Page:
• Despite that large quantities of dairy may be consumed, there is another raft of co-factors necessary to absorb calcium. Is your diet abundant in all of the required co-factors?

As you can see, deficiencies in pepsin, hydrochloric acid, R-protein, pancreatic enzymes, intrinsic factor, calcium or cell receptors can all lead to a B12 deficiency. Once in the bloodstream, enzymes are then required to liberate the B12 from its protein complex and convert it into it two coenzyme forms. Deficiency in these enzymes can also block this final conversion.

But wait there’s still more… if after all of that, your body is happily bathing itself in B12, there are many parasites that love to feed on B12. Which incidentally is another reason to be careful with B12 supplementation – as it may be feeding the bugs, rather than nourishing you.

Because the absorption process is so complicated, many people may develop deficiencies even though they are taking in plentiful B12 in their food.

It’s also important to remember that breast feeding infants will only receive B12 from the mother’s current diet – the baby is not able to access it from stores within the mother in the manner that it can access other vitamins that may be deficient in her current diet.

Fortunately the body recognizes the inherent problem in this, and has set up an override method – that is – the body can absorb 1 – 5% of free B12 by a process of passive diffusion.

Using a supplement to supply a boosted dose of B12 might seem a logical solution, however whilst I do use supplements if required (I always prefer food as medicine), if the digestion is under par, it can be challenging to assimilate even the best supplements. Plus, please be careful with your choice of brands – you’ve heard the expression cheap and nasty, it certainly applies here. Victor Herbert, a noted B12 researcher believes that many multivitamin products contain spurious and even dangerous analogues of B12, possibly formed from the interaction with other nutrients in the multivitamin. (4) Quality counts.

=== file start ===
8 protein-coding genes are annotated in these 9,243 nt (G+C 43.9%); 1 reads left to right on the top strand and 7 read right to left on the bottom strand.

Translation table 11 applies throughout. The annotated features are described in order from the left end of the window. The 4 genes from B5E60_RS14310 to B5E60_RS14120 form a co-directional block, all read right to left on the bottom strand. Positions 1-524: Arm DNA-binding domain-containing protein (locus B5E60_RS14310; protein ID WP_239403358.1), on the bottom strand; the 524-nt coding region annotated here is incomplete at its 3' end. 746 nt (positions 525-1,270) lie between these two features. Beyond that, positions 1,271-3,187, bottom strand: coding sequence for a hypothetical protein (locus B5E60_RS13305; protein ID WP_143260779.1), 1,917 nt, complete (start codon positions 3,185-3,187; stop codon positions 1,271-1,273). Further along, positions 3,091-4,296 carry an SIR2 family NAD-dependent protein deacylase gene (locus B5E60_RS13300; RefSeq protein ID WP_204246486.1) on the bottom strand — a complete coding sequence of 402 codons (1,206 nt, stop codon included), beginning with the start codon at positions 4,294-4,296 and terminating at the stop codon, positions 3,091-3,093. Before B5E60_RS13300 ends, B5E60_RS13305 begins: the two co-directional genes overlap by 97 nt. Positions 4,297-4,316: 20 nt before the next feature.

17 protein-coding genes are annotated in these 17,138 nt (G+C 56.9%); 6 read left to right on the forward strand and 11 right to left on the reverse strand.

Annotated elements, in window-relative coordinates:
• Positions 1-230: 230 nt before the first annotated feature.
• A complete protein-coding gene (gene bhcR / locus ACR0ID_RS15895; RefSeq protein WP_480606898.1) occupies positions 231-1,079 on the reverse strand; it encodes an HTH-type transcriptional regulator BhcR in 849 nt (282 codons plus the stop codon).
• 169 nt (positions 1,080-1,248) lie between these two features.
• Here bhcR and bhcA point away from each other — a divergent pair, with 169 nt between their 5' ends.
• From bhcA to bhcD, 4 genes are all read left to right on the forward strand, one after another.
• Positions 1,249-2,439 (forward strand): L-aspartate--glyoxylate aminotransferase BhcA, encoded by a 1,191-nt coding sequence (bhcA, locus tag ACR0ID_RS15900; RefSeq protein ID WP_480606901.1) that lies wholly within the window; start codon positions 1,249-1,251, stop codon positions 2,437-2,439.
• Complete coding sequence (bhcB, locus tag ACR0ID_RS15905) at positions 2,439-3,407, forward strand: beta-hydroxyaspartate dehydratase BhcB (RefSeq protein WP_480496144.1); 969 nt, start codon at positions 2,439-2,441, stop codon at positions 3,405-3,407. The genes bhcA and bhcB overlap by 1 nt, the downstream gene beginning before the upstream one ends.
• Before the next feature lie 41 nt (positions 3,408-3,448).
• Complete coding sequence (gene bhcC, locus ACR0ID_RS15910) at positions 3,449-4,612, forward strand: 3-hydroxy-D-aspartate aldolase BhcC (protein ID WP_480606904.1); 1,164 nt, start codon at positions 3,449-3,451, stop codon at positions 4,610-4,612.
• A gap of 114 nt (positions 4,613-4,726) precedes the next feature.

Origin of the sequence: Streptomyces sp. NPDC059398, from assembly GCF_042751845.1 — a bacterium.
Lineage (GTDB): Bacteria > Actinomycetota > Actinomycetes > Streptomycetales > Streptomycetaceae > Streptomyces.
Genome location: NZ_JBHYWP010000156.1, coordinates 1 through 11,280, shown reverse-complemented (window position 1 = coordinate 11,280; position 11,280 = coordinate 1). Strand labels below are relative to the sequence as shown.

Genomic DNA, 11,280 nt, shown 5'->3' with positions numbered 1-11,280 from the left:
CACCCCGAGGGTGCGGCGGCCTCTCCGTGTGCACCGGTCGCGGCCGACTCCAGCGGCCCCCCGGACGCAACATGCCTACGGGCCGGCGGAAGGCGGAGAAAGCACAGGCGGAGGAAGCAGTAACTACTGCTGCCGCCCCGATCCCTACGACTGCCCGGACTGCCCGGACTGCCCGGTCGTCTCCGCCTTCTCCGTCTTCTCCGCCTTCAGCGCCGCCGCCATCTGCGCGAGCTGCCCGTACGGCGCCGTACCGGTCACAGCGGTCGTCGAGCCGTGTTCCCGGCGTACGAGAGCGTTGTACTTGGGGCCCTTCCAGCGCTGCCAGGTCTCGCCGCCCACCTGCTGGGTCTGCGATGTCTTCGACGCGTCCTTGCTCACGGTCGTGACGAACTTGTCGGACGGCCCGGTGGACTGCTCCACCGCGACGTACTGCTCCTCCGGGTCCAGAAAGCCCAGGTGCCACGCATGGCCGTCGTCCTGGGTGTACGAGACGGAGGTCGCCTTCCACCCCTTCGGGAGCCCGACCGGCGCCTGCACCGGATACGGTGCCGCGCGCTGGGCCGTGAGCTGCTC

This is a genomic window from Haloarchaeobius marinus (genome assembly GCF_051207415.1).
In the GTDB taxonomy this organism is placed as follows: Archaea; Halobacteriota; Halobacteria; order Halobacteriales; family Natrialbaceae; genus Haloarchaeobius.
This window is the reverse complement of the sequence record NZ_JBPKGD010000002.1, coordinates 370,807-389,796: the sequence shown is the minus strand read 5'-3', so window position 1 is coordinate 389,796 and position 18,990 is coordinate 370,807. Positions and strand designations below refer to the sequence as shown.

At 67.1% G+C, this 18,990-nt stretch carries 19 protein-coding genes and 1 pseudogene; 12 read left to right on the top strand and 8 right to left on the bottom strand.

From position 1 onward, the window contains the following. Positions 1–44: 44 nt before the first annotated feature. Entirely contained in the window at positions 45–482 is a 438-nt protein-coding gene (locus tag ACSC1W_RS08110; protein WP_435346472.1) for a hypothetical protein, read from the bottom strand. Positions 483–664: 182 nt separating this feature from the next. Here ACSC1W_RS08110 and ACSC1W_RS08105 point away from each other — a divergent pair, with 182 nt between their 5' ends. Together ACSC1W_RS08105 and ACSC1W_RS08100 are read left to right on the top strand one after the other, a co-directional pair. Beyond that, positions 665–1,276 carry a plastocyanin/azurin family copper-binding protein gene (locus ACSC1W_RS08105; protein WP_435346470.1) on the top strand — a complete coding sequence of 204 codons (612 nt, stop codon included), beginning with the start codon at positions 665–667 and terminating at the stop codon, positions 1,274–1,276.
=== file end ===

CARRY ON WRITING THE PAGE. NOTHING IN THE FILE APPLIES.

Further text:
My preferred option is to ensure the diet contains foods rich in B12 whilst simultaneously improving the functionality of the digestive system, identification of any foods creating havoc, resolving deficiencies in the co-factors.

Amazing transformations are possible when the true turn key is addressed – resolving the deepest underlying cause is the swiftest way to health.

The story doesn’t end here though…

When looking at traditional cultures, one can observe that regardless of their widely varied diets, there was usually always some form of raw protein. In vegetarian based cultures, this was in the form of raw milk, cultured dairy products and fermented vegetables. In other cultures it was in the form of fermented animal protein, for example the Polynesians had fish in lemon juice and coconut, the Japanese had sushi – traditionally the fish was fermented with soy sauce and rice, the rice was then tossed and only the fermented fish was eaten, the Eskimos fermented their fish under the ground and in Europe there were many methods for fermenting meat – salami was made from a cultured meat process – with no synthetic additives and fish – including fermenting cod’s livers in fish heads until ‘ripe’ (ok sometimes supplements are easier/tastier than food as medicine – not often though!).